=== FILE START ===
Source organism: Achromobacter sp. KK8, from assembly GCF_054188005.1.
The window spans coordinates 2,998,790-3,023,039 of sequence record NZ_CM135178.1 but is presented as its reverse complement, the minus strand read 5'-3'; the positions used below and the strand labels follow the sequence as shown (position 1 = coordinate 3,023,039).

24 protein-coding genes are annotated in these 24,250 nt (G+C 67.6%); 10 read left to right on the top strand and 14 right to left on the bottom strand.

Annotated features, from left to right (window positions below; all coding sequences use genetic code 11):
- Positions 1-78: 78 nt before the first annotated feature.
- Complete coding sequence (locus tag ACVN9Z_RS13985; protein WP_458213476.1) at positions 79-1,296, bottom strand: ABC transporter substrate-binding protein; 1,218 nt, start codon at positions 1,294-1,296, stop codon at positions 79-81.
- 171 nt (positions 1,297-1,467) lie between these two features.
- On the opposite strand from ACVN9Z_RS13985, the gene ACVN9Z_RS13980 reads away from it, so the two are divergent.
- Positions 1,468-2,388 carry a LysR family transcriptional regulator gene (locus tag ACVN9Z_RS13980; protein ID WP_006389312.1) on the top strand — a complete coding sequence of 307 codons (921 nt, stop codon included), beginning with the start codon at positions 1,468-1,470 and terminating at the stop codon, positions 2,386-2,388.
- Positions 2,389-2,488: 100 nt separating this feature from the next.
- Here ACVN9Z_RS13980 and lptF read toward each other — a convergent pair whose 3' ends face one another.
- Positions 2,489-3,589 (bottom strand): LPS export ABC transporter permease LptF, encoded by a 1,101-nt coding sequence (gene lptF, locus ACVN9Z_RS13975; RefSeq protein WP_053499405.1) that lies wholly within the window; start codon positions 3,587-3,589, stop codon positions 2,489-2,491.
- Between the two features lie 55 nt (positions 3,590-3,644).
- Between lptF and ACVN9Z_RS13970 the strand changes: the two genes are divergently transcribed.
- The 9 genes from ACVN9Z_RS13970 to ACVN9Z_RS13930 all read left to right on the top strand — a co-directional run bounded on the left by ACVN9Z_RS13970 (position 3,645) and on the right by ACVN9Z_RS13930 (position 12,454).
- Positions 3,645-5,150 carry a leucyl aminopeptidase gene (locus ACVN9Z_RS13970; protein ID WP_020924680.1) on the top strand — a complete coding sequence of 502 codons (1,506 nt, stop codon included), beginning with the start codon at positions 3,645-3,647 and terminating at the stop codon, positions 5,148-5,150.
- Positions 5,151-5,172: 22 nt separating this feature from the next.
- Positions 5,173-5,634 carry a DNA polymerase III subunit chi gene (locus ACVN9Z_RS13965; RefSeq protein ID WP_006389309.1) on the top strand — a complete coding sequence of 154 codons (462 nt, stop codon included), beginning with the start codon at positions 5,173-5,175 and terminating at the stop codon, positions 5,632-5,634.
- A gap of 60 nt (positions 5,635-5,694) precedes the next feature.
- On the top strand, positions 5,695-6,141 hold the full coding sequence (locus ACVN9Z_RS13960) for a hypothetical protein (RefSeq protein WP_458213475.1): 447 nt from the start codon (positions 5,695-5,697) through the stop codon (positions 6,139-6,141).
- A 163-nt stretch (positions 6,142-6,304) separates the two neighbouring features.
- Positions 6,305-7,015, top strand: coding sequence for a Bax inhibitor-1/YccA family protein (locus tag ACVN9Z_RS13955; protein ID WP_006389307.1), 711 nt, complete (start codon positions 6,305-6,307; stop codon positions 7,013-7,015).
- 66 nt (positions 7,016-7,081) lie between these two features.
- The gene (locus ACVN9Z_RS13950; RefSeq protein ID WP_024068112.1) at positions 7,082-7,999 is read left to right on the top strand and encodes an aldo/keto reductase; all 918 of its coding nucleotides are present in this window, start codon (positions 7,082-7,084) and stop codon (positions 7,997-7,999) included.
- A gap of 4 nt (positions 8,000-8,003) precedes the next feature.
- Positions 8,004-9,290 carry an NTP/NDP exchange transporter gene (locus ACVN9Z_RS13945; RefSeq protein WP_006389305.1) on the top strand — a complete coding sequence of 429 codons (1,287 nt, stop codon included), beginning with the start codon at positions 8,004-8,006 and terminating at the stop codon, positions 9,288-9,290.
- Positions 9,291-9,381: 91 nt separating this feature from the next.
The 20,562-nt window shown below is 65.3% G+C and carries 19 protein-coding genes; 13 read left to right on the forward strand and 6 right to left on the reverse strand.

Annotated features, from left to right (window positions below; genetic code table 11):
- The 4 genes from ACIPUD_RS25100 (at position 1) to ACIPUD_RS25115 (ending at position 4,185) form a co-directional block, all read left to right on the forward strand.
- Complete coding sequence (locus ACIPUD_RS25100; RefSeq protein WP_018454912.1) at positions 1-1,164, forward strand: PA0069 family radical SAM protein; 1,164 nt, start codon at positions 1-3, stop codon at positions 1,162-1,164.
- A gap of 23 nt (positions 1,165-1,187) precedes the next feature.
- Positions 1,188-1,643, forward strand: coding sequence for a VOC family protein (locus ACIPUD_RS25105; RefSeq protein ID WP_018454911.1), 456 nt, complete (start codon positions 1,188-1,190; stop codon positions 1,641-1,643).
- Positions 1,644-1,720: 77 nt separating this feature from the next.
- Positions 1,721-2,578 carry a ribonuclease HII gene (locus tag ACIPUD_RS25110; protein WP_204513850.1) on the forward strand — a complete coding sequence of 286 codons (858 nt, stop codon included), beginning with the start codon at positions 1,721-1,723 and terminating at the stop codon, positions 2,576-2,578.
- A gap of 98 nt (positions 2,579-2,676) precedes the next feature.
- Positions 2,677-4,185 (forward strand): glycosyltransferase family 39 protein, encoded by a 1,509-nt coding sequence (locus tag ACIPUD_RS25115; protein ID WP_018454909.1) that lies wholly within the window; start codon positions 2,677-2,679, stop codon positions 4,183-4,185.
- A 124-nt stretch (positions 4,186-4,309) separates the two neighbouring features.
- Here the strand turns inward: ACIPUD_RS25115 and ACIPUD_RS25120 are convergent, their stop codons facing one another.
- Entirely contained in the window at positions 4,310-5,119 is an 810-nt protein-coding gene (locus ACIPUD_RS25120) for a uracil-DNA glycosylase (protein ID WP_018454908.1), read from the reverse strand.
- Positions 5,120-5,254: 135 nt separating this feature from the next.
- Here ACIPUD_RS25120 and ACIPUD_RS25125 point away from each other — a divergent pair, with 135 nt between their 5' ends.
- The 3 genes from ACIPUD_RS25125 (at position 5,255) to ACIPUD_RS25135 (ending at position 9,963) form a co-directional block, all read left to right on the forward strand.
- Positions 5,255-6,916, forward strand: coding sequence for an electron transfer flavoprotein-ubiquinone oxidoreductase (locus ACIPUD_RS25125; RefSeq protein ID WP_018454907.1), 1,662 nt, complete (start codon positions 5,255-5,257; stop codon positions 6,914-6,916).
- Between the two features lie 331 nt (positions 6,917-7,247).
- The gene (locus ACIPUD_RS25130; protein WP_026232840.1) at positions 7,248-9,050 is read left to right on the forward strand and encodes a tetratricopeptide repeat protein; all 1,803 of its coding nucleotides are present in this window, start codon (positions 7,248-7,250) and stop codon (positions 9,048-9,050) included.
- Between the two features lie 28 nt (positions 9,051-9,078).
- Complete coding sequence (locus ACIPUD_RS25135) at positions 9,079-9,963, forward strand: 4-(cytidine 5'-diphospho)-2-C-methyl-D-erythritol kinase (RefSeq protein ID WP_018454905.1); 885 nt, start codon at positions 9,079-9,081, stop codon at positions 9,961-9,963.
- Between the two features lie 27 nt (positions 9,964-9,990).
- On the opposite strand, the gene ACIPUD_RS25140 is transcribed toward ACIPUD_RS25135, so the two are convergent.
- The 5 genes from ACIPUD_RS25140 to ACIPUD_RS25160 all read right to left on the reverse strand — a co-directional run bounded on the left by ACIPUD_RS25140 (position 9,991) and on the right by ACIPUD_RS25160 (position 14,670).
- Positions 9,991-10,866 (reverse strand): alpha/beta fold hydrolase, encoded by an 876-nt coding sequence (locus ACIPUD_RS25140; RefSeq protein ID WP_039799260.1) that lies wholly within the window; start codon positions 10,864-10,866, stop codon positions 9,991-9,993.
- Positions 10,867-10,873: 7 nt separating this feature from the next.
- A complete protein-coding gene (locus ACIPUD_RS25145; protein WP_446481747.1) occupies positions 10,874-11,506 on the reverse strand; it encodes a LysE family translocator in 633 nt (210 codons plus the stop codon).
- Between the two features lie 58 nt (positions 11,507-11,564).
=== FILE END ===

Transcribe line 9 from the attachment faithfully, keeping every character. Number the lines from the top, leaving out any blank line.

- Positions 1,468-2,388 carry a LysR family transcriptional regulator gene (locus tag ACVN9Z_RS13980; protein ID WP_006389312.1) on the top strand — a complete coding sequence of 307 codons (921 nt, stop codon included), beginning with the start codon at positions 1,468-1,470 and terminating at the stop codon, positions 2,386-2,388.